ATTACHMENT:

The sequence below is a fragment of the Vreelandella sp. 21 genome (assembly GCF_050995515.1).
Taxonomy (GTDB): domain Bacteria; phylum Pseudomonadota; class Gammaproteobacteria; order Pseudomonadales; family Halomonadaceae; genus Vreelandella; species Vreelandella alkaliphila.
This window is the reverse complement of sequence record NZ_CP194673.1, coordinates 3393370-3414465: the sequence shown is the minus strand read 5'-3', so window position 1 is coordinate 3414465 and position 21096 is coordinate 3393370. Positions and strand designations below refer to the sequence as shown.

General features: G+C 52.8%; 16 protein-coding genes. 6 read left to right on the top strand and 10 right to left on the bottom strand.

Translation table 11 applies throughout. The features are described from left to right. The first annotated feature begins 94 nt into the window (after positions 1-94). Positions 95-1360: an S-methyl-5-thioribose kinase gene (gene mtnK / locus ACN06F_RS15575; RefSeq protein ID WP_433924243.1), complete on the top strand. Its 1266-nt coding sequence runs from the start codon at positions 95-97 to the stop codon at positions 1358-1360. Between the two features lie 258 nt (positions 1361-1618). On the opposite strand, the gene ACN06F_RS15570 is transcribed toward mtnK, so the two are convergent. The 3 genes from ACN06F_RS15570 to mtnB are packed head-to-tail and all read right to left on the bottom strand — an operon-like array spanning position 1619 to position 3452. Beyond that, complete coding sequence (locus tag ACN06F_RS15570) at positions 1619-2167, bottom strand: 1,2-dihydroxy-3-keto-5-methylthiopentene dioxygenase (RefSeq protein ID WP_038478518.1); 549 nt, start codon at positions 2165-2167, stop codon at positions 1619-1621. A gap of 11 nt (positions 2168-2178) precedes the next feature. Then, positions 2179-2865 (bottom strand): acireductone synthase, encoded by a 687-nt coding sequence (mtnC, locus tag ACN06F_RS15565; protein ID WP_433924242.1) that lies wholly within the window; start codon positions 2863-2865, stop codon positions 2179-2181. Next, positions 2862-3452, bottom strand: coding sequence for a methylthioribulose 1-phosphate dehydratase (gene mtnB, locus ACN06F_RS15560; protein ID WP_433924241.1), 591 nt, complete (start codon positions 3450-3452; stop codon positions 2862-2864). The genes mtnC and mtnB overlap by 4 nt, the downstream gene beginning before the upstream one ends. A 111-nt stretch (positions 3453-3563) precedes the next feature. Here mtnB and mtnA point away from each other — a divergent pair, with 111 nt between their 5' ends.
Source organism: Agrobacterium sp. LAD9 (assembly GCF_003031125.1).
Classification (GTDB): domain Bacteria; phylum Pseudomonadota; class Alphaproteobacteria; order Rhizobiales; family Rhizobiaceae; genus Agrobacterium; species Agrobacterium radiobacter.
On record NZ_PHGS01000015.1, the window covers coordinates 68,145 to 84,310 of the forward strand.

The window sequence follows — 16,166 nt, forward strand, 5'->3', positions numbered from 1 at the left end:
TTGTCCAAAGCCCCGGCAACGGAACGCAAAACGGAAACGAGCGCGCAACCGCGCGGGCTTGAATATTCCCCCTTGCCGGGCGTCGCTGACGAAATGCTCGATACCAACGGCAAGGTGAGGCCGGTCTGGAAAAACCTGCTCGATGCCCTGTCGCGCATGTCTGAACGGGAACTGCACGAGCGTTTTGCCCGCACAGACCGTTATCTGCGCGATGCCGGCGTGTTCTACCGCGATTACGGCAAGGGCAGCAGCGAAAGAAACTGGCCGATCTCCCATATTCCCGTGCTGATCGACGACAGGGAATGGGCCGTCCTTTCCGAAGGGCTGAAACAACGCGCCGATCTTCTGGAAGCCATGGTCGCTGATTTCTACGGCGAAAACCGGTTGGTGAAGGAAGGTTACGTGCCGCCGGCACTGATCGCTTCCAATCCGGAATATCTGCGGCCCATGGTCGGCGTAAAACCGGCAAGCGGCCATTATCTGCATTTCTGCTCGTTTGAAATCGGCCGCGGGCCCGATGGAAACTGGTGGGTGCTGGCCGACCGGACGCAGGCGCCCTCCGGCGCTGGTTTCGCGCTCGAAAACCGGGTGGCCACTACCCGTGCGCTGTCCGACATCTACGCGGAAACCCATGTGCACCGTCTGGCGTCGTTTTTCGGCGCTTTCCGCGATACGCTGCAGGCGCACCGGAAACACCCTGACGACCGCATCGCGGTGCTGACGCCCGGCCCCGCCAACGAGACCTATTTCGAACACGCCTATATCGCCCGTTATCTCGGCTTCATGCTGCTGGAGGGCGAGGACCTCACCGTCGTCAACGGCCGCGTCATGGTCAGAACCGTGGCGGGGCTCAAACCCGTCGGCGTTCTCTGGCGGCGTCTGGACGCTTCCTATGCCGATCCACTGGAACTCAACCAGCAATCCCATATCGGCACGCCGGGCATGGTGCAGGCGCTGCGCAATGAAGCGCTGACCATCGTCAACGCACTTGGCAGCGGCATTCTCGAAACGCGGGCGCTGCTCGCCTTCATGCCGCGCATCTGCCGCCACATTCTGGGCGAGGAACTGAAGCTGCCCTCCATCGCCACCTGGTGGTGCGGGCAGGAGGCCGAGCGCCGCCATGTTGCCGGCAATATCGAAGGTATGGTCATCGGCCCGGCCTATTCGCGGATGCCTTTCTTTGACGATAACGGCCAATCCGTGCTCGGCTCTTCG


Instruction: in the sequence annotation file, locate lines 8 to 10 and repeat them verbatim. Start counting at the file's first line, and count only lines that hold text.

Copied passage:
On record NZ_PHGS01000015.1, the window covers coordinates 68,145 to 84,310 of the forward strand.

The window sequence follows — 16,166 nt, forward strand, 5'->3', positions numbered from 1 at the left end:
TTGTCCAAAGCCCCGGCAACGGAACGCAAAACGGAAACGAGCGCGCAACCGCGCGGGCTTGAATATTCCCCCTTGCCGGGCGTCGCTGACGAAATGCTCGATACCAACGGCAAGGTGAGGCCGGTCTGGAAAAACCTGCTCGATGCCCTGTCGCGCATGTCTGAACGGGAACTGCACGAGCGTTTTGCCCGCACAGACCGTTATCTGCGCGATGCCGGCGTGTTCTACCGCGATTACGGCAAGGGCAGCAGCGAAAGAAACTGGCCGATCTCCCATATTCCCGTGCTGATCGACGACAGGGAATGGGCCGTCCTTTCCGAAGGGCTGAAACAACGCGCCGATCTTCTGGAAGCCATGGTCGCTGATTTCTACGGCGAAAACCGGTTGGTGAAGGAAGGTTACGTGCCGCCGGCACTGATCGCTTCCAATCCGGAATATCTGCGGCCCATGGTCGGCGTAAAACCGGCAAGCGGCCATTATCTGCATTTCTGCTCGTTTGAAATCGGCCGCGGGCCCGATGGAAACTGGTGGGTGCTGGCCGACCGGACGCAGGCGCCCTCCGGCGCTGGTTTCGCGCTCGAAAACCGGGTGGCCACTACCCGTGCGCTGTCCGACATCTACGCGGAAACCCATGTGCACCGTCTGGCGTCGTTTTTCGGCGCTTTCCGCGATACGCTGCAGGCGCACCGGAAACACCCTGACGACCGCATCGCGGTGCTGACGCCCGGCCCCGCCAACGAGACCTATTTCGAACACGCCTATATCGCCCGTTATCTCGGCTTCATGCTGCTGGAGGGCGAGGACCTCACCGTCGTCAACGGCCGCGTCATGGTCAGAACCGTGGCGGGGCTCAAACCCGTCGGCGTTCTCTGGCGGCGTCTGGACGCTTCCTATGCCGATCCACTGGAACTCAACCAGCAATCCCATATCGGCACGCCGGGCATGGTGCAGGCGCTGCGCAATGAAGCGCTGACCATCGTCAACGCACTTGGCAGCGGCATTCTCGAAACGCGGGCGCTGCTCGCCTTCATGCCGCGCATCTGCCGCCACATTCTGGGCGAGGAACTGAAGCTGCCCTCCATCGCCACCTGGTGGTGCGGGCAGGAGGCCGAGCGCCGCCATGTTGCCGGCAATATCGAAGGTATGGTCATCGGCCCGGCCTATTCGCGGATGCCTTTCTTTGACGATAACGGCCAATCCGTGCTCGGCTCTTCG